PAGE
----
In addition, Moxa's industrial gigabit Ethernet switches are installed in every electrical cabinet near the loading grids and feature remote management, redundant fiber links, multiple UTP ports with VLAN functions, DIN-rail mount and various voltage inputs, and they can operate in extreme environmental conditions including high humidity and wide temperature range of -40 to 70 ˚C.
Finally, not only can wireless help operate moving vehicles, but it also can help build the vehicles, too. For instance, Mahindra Vehicle Manufacturers deployed ProSoft's wireless EtherNet/IP radios and devices in November 2009 to run the electrified monorail system (EMS) that conveys newly assembled light trucks through work stations on the trim, chassis and final line at its new plant in Chakan, Pune, in India.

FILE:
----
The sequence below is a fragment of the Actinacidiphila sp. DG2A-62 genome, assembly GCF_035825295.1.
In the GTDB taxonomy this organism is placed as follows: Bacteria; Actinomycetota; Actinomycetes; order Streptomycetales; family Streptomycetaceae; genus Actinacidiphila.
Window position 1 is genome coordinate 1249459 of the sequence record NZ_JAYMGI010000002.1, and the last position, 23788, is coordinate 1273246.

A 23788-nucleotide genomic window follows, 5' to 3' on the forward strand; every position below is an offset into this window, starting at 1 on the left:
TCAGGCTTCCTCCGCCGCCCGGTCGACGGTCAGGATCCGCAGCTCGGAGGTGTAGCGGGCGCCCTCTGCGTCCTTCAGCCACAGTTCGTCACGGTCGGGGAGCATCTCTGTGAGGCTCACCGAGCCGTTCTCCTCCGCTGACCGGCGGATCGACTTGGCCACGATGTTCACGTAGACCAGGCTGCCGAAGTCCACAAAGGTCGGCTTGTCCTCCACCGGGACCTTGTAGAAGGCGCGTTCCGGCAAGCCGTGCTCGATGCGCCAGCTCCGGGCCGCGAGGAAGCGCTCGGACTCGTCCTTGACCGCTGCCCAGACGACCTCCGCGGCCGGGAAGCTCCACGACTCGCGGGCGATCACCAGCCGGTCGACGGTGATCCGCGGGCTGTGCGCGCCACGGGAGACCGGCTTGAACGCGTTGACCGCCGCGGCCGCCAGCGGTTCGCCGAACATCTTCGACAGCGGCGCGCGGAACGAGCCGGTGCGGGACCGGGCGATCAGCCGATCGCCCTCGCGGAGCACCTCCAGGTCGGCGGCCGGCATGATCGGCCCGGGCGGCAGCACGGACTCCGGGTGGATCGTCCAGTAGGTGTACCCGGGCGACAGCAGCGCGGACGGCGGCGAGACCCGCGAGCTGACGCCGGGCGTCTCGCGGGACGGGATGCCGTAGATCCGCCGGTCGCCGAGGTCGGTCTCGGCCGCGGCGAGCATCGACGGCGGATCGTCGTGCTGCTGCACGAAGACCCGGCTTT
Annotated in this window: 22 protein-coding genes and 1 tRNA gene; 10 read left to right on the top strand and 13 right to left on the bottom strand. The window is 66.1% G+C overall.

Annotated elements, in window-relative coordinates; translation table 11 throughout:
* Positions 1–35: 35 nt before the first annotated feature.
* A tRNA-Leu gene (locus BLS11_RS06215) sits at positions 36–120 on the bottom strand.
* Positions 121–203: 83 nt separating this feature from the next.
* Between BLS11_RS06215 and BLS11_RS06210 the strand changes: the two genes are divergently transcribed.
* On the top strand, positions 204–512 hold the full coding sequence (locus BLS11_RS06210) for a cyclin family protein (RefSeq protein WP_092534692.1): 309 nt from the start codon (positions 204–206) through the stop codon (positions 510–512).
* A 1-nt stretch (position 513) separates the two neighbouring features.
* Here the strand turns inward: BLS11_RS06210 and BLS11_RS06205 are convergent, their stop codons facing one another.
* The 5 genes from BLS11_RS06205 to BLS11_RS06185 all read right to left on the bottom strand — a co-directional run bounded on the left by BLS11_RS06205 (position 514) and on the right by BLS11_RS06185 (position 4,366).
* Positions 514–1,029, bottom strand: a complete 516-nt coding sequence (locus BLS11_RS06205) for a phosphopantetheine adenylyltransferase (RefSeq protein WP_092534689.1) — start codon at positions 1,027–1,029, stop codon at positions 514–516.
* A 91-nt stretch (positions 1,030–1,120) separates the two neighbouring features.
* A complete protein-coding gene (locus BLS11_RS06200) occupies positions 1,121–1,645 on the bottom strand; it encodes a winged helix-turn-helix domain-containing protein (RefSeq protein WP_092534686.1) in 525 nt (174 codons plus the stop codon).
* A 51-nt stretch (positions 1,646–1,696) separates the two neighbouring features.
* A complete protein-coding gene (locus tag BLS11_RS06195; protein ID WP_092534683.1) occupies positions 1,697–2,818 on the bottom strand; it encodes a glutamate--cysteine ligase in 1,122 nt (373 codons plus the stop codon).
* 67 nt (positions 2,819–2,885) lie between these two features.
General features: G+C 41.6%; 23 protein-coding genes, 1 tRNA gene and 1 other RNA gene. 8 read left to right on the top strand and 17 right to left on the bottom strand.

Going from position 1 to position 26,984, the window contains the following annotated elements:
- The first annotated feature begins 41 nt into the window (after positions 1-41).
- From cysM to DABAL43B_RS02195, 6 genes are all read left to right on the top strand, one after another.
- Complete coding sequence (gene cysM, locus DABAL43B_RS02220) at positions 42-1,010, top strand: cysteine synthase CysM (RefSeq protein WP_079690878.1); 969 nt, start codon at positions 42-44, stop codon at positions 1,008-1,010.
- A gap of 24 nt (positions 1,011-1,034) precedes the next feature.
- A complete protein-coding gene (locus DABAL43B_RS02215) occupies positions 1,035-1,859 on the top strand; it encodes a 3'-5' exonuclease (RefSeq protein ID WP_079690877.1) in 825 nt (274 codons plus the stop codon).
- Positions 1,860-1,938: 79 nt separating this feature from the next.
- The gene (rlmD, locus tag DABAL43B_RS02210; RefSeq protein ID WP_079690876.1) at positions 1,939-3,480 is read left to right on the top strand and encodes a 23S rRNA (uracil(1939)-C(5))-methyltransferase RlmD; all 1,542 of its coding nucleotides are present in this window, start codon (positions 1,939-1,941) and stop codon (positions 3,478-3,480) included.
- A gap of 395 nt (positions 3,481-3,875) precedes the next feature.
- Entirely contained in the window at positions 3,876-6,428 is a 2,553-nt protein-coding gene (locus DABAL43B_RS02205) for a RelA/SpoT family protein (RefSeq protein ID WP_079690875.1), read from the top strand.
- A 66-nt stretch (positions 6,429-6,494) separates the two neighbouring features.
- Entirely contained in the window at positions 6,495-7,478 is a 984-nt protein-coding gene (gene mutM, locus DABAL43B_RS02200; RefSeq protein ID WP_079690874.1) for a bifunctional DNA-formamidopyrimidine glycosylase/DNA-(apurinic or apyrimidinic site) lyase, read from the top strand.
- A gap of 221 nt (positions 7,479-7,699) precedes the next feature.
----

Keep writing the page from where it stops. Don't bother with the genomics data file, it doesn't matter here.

The plant's engineers worked with system integrator Precision Automation and Robotics India to coordinate control data moving between the EMS's I/O modules and variable frequency drives and its programmable automation controllers (PACs). The team says their resulting system allows real-time communication of I/O status between the EMS's 33 carriers and PACs, but without the rigid copper bus bars and brush collectors that other conveyors must use.